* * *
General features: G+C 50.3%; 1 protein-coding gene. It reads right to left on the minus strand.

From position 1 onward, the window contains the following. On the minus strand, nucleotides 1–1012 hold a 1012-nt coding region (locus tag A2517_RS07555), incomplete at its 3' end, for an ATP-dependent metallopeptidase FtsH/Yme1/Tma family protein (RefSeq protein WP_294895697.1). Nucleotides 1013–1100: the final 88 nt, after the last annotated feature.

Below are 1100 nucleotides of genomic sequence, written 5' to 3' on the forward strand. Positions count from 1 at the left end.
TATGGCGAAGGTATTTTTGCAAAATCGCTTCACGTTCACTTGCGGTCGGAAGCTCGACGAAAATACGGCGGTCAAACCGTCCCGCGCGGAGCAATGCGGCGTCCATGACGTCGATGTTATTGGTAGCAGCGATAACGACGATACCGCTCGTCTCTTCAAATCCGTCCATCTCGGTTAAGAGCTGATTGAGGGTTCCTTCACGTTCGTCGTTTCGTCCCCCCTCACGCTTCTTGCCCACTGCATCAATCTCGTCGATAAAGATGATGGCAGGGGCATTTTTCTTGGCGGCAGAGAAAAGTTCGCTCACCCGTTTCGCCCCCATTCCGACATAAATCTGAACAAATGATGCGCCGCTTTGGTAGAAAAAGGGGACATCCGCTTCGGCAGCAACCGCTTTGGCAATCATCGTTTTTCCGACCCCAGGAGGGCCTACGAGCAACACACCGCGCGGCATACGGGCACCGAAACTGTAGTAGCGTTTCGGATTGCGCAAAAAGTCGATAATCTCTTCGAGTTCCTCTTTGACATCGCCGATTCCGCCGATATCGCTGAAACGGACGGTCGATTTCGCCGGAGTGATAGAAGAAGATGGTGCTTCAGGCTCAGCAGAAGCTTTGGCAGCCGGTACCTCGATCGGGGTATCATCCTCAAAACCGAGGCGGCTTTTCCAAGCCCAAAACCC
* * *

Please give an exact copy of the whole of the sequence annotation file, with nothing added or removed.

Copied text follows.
General features: G+C 50.3%; 1 protein-coding gene. It reads right to left on the minus strand.

From position 1 onward, the window contains the following. On the minus strand, nucleotides 1–1012 hold a 1012-nt coding region (locus tag A2517_RS07555), incomplete at its 3' end, for an ATP-dependent metallopeptidase FtsH/Yme1/Tma family protein (RefSeq protein WP_294895697.1). Nucleotides 1013–1100: the final 88 nt, after the last annotated feature.

Below are 1100 nucleotides of genomic sequence, written 5' to 3' on the forward strand. Positions count from 1 at the left end.
TATGGCGAAGGTATTTTTGCAAAATCGCTTCACGTTCACTTGCGGTCGGAAGCTCGACGAAAATACGGCGGTCAAACCGTCCCGCGCGGAGCAATGCGGCGTCCATGACGTCGATGTTATTGGTAGCAGCGATAACGACGATACCGCTCGTCTCTTCAAATCCGTCCATCTCGGTTAAGAGCTGATTGAGGGTTCCTTCACGTTCGTCGTTTCGTCCCCCCTCACGCTTCTTGCCCACTGCATCAATCTCGTCGATAAAGATGATGGCAGGGGCATTTTTCTTGGCGGCAGAGAAAAGTTCGCTCACCCGTTTCGCCCCCATTCCGACATAAATCTGAACAAATGATGCGCCGCTTTGGTAGAAAAAGGGGACATCCGCTTCGGCAGCAACCGCTTTGGCAATCATCGTTTTTCCGACCCCAGGAGGGCCTACGAGCAACACACCGCGCGGCATACGGGCACCGAAACTGTAGTAGCGTTTCGGATTGCGCAAAAAGTCGATAATCTCTTCGAGTTCCTCTTTGACATCGCCGATTCCGCCGATATCGCTGAAACGGACGGTCGATTTCGCCGGAGTGATAGAAGAAGATGGTGCTTCAGGCTCAGCAGAAGCTTTGGCAGCCGGTACCTCGATCGGGGTATCATCCTCAAAACCGAGGCGGCTTTTCCAAGCCCAAAACCC